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Othello with Lenny Henry and Northern Broadsides

In a very special event on Sunday May 6th 2007, comedian Lenny Henry and Barrie Rutter, Artistic Director of Northern Broadsides theatre company, led a masterclass/workshop on Othello. Additionally there were workshops on voice and movement lead by RSC specialists to introduce students to the skills used in interpreting Shakespeare's texts.

Student Nicola Cutcher writes on the masterclass:

Lenny Henry came to the CAPITAL Centre this term to try reading the part of Othello in an open rehearsal with Barrie Rutter. Students sat in to see how the actors worked with the text. The visit was an inspiring example of what the CAPITAL Centre can do.

I chatted to Lenny afterwards. His radio show, Will and Me, he said "was me talking about my allergy to Shakespeare. It seemed to me that Shakespeare was very much in the province of posh people. I'm black, I'm from Dudley, I'm working class- Shakespeare's not for people like us. But then when you study it, the way that I have been, you realise that it's for everybody. If Shakespeare is this universal then what I have to figure out is where does it and I meet?"

Lenny studied Shakespeare as part of his recent Open University degree and was further inspired by watching his wife Dawn French play Bottom in A Midsummer Night's Dream. "If we're to change people's idea about Shakespeare then we've got to roll our sleeves up and get involved with it and it can't just be people who always do it, sometimes you've got to have people that don't usually do it. If Billy Connolly or Lee Evans or me show up in a play playing the fool or the duke people will go, "God, I didn't know he could do that". I saw Gary Waldhorn play the Duke in Much Ado about Nothing and he made me cry he was so good. He's Sir David in The Vicar of Dibley but in the scene where he's heard his daughter's died you could have heard a pin drop in the theatre".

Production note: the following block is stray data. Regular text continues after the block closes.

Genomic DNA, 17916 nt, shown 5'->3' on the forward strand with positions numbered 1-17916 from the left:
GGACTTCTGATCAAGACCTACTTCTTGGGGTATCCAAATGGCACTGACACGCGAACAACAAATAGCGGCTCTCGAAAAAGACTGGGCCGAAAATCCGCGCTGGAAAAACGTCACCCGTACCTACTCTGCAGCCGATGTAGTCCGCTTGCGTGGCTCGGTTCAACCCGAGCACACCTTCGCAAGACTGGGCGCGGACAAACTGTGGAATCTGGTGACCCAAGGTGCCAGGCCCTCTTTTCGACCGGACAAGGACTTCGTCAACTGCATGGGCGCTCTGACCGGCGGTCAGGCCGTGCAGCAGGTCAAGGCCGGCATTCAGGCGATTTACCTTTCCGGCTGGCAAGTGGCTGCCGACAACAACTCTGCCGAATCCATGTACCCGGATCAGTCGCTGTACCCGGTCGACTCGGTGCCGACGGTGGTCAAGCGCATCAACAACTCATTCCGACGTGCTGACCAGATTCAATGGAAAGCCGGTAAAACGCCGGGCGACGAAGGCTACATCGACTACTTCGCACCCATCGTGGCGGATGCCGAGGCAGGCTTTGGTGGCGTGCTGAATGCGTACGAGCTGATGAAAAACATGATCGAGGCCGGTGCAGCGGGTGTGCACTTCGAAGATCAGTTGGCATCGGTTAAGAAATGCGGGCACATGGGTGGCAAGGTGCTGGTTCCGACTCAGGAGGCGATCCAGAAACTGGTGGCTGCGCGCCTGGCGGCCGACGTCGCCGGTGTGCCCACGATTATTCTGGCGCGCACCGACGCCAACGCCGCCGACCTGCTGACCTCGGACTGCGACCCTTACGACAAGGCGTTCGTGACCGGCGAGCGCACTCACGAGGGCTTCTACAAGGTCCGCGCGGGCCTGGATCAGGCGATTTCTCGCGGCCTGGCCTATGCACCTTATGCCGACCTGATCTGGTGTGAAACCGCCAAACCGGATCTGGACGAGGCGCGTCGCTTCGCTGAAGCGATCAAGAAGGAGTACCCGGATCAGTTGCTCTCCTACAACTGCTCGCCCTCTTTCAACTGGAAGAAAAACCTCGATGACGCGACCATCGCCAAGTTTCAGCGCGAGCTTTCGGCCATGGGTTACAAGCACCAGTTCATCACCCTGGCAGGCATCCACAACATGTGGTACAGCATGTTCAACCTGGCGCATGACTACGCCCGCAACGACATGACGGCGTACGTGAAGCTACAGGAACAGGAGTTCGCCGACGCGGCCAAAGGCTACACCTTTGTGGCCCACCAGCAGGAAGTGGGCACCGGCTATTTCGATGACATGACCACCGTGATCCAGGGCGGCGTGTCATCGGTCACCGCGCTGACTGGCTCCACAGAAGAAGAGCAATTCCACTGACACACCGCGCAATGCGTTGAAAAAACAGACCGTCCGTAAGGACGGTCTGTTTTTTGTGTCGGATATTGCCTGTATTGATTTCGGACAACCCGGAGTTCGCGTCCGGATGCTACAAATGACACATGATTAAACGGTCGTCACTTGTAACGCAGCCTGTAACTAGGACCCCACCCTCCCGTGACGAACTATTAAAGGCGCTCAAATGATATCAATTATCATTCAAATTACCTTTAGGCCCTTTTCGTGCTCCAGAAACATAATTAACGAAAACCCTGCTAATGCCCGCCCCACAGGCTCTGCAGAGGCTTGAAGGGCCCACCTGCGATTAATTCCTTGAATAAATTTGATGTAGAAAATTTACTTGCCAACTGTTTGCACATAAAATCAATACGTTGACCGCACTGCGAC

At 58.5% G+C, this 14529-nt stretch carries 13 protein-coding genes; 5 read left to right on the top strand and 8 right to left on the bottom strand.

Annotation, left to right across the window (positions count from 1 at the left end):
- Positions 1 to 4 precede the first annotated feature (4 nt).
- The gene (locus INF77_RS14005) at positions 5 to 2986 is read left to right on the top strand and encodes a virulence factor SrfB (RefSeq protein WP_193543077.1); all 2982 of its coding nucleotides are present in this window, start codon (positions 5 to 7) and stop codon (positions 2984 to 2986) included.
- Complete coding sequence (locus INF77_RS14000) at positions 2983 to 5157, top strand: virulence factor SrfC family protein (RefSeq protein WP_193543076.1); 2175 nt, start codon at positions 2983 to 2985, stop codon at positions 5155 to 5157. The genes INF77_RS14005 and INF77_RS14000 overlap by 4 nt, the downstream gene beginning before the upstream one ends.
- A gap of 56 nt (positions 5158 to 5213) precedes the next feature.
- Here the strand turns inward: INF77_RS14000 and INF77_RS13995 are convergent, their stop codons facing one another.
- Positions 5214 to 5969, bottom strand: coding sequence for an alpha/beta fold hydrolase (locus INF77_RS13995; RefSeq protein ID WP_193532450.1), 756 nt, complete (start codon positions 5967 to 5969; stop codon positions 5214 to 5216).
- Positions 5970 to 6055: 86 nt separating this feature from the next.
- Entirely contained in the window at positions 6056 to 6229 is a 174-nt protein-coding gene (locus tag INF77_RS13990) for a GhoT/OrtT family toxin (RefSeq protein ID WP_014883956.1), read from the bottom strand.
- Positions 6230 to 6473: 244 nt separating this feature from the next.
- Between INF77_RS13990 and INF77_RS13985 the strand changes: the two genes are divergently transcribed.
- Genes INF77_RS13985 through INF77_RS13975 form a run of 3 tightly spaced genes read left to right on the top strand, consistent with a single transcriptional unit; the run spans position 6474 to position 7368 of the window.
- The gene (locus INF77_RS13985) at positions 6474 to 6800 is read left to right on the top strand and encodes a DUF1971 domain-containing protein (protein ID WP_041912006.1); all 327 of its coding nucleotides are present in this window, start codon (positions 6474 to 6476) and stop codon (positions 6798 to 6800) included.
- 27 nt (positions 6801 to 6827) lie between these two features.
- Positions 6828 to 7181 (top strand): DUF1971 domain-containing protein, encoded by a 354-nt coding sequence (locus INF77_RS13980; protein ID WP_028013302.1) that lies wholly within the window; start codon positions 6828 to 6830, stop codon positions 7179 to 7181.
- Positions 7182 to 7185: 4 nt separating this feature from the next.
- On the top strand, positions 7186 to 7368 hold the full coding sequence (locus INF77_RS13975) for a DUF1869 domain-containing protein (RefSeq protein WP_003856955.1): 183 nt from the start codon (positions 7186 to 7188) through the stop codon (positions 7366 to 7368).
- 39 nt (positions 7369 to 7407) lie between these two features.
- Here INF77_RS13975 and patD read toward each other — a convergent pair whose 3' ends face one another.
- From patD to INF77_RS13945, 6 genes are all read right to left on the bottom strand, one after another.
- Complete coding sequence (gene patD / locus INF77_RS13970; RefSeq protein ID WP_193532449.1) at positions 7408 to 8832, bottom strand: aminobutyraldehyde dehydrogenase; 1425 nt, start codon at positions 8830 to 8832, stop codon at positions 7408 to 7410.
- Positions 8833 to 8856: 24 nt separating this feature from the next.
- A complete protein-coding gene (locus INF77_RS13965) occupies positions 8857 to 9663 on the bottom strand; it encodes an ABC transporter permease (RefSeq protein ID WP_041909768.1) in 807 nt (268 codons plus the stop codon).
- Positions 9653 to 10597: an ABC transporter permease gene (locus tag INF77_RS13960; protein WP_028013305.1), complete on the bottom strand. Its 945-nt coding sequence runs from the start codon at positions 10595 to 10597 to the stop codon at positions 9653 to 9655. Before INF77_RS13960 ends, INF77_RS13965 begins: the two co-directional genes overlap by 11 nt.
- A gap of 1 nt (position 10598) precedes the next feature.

Lenny seemed truly exhilarated by his day at CAPITAL and felt positive about going on to play Othello. "Imagine doing five weeks of that; it would be exhausting but by the end of it you'd have learnt a lot. And then you'd be doing it in front of an audience! God, can you imagine that? I'd be so scared - I'd have to have a cork. Barrie wants me to do it next year and I think I might do it. It's been an exciting day".

The CAPITAL Centre is an exciting place that wants to encourage learning in new ways. If adults and professionals like Lenny can take risks and try new things in that space, then we should feel excited about putting ourselves on the line there too.

Lenny will be appearing as Othello with Northern Broadsides next year.